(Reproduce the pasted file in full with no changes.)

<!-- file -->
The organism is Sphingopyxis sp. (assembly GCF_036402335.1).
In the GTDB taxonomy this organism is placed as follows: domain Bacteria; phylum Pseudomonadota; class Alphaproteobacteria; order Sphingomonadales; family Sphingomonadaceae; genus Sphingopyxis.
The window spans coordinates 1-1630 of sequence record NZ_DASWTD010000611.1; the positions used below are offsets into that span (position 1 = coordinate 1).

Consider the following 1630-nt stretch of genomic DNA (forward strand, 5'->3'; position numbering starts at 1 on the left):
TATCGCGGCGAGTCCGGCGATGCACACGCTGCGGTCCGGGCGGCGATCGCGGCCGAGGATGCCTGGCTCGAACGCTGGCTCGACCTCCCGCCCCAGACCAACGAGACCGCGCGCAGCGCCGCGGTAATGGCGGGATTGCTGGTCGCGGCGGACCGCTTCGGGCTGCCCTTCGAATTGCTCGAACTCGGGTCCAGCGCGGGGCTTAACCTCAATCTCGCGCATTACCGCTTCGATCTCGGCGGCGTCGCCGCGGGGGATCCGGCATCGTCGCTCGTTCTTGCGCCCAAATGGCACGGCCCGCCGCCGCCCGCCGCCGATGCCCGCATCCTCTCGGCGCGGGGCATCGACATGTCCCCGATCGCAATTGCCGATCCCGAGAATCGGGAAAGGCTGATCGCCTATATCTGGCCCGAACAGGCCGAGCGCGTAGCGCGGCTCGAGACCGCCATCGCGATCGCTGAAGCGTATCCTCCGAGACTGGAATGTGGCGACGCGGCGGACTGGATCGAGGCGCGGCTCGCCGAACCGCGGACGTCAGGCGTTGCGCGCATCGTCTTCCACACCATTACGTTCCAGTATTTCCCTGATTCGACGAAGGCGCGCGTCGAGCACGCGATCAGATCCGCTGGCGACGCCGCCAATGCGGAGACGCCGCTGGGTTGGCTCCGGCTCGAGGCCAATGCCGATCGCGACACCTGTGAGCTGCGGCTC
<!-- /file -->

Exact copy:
The organism is Sphingopyxis sp. (assembly GCF_036402335.1).
In the GTDB taxonomy this organism is placed as follows: domain Bacteria; phylum Pseudomonadota; class Alphaproteobacteria; order Sphingomonadales; family Sphingomonadaceae; genus Sphingopyxis.
The window spans coordinates 1-1630 of sequence record NZ_DASWTD010000611.1; the positions used below are offsets into that span (position 1 = coordinate 1).

Consider the following 1630-nt stretch of genomic DNA (forward strand, 5'->3'; position numbering starts at 1 on the left):
TATCGCGGCGAGTCCGGCGATGCACACGCTGCGGTCCGGGCGGCGATCGCGGCCGAGGATGCCTGGCTCGAACGCTGGCTCGACCTCCCGCCCCAGACCAACGAGACCGCGCGCAGCGCCGCGGTAATGGCGGGATTGCTGGTCGCGGCGGACCGCTTCGGGCTGCCCTTCGAATTGCTCGAACTCGGGTCCAGCGCGGGGCTTAACCTCAATCTCGCGCATTACCGCTTCGATCTCGGCGGCGTCGCCGCGGGGGATCCGGCATCGTCGCTCGTTCTTGCGCCCAAATGGCACGGCCCGCCGCCGCCCGCCGCCGATGCCCGCATCCTCTCGGCGCGGGGCATCGACATGTCCCCGATCGCAATTGCCGATCCCGAGAATCGGGAAAGGCTGATCGCCTATATCTGGCCCGAACAGGCCGAGCGCGTAGCGCGGCTCGAGACCGCCATCGCGATCGCTGAAGCGTATCCTCCGAGACTGGAATGTGGCGACGCGGCGGACTGGATCGAGGCGCGGCTCGCCGAACCGCGGACGTCAGGCGTTGCGCGCATCGTCTTCCACACCATTACGTTCCAGTATTTCCCTGATTCGACGAAGGCGCGCGTCGAGCACGCGATCAGATCCGCTGGCGACGCCGCCAATGCGGAGACGCCGCTGGGTTGGCTCCGGCTCGAGGCCAATGCCGATCGCGACACCTGTGAGCTGCGGCTC